I'm a 46-year-old man with type 1 diabetes. I recently accepted a position at a major accounting firm with considerable high-risk and high-profile deadlines. Any suggestions?
Answers from Edward T. Creagan, M.D.
Congratulations on your new appointment! When you accept a professional advancement with high risks and rewards, it can be challenging to balance your health and time with work demands. This balance is especially important to keep in mind in your situation because you have diabetes. So here are a couple of concepts that may help you.
The future belongs to the fit, the focused and the motivated. If diabetes gets out of control, it can lead to potential consequences such as eye damage, cardiovascular disease, nerve damage and kidney damage. But, if you carefully monitor your diet and physical fitness, and follow food and medical advice, it's less likely that diabetes will be a major issue.
Although not required by law, it's probably a good idea to let your supervisor know that you have a medical condition, and explain that you manage it and take care of yourself.
- Parkinson's law. As your responsibilities mount, this law is crucial. Work expands to fill the allotted time. If you have 90 minutes to prepare a presentation, you'll likely spend 90 minutes preparing the presentation. Set deadlines for yourself, or all of your waking hours will be consumed in preparation.
The Pareto principle. This is the 80-20 rule. For example, 80 percent of the time spent preparing for a proposal is essentially fluff or window dressing, because the first 20 percent of time in preparation can really seal the deal.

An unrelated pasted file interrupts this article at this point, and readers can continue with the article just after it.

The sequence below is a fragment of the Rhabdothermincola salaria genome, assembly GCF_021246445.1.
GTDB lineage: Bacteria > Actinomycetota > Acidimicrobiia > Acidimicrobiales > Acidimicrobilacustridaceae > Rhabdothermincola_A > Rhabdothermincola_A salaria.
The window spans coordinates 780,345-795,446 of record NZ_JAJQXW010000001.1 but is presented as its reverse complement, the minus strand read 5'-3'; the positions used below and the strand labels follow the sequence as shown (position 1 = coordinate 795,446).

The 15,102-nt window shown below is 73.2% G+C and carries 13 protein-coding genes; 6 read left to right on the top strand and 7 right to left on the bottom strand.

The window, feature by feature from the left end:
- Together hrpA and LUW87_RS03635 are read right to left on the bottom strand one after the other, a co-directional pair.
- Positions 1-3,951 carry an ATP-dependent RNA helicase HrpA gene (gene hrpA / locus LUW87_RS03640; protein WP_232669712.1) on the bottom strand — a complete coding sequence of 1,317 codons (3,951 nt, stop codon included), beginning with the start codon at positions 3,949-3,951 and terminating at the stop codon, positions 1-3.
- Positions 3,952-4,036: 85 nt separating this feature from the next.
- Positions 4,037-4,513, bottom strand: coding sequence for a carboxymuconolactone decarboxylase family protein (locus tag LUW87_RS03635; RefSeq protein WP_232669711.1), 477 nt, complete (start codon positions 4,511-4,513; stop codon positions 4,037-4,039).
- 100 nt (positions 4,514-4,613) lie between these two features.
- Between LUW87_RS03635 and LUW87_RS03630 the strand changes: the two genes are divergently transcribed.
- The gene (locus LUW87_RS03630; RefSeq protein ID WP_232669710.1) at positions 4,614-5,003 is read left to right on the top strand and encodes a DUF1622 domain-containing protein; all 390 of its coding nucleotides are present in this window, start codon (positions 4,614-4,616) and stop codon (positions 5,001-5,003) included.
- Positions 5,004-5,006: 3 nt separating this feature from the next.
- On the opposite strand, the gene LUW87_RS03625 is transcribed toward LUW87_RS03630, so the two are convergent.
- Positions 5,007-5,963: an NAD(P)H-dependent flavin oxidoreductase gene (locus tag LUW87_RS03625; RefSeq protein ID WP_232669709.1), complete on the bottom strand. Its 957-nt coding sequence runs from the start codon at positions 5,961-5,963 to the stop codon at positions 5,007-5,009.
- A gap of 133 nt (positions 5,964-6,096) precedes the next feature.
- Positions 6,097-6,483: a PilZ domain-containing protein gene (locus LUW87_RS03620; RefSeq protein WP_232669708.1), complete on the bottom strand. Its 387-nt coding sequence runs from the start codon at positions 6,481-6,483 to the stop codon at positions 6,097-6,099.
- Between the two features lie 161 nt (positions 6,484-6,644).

Or, if it took 10 hours to prepare a presentation, the first two hours likely provided the bulk of the information and the additional eight hours may have added little information.
Stay in your lane. This is sound advice from the swimming and running community. If you don't look straight ahead, and if you look around or become distracted by your competitors or the crowd, you'll lose your focus, and you likely won't do well.
A case in point: A field goal kicker from a small Midwestern college was called upon for the game winning kick in the Super Bowl. He nailed it, and his team went on to hoist the Vince Lombardi Trophy. When asked about focus, clutch and grace under pressure, the kicker made the comment that he was surrounded in an envelope of absolute serenity and silence. He heard not one comment from the crowd or from his players until the place screamed with applause.
- Stick to the knitting. The marketplace may not value the generalist. The Renaissance man is a nice topic, but the world may only pay for a narrow, unique expertise. Make yourself indispensible and indisposable. Create that niche — that go-to attitude — that no one feels comfortable tackling.
And always remember the words from the business adviser Peter Drucker: "The best way to predict the future is to create the future." With these tactics in your toolbox, you can indeed create the future of health, peace and prosperity.
Aug. 24, 2017
See more Expert Answers
- Creagan ET (expert opinion). Mayo Clinic, Rochester, Minn. July 26, 2017.
- Papadakis MA, et al., eds. Diabetes mellitus & hypoglycemia. In: Current Medical Diagnosis & Treatment 2017. 56th ed. New York, N.Y.: McGraw-Hill Education; 2017. http://accessmedicine.mhmedical.com. Accessed July 26, 2017.
- Parkinson's Law. Merriam-Webster. https://www.merriam-webster.com/dictionary/Parkinson's%20Law. Accessed Aug. 2, 2017.
- Pareto principle. Business Dictionary. http://www.businessdictionary.com/definition/Pareto-principle.html. Accessed Aug. 2, 2017.
- Cohen WA. Introduction: Peter Drucker and leadership. In: Drucker on Leadership: New Lessons From the Father of Modern Management. San Francisco, Calif.: Jossey-Bass; 2010.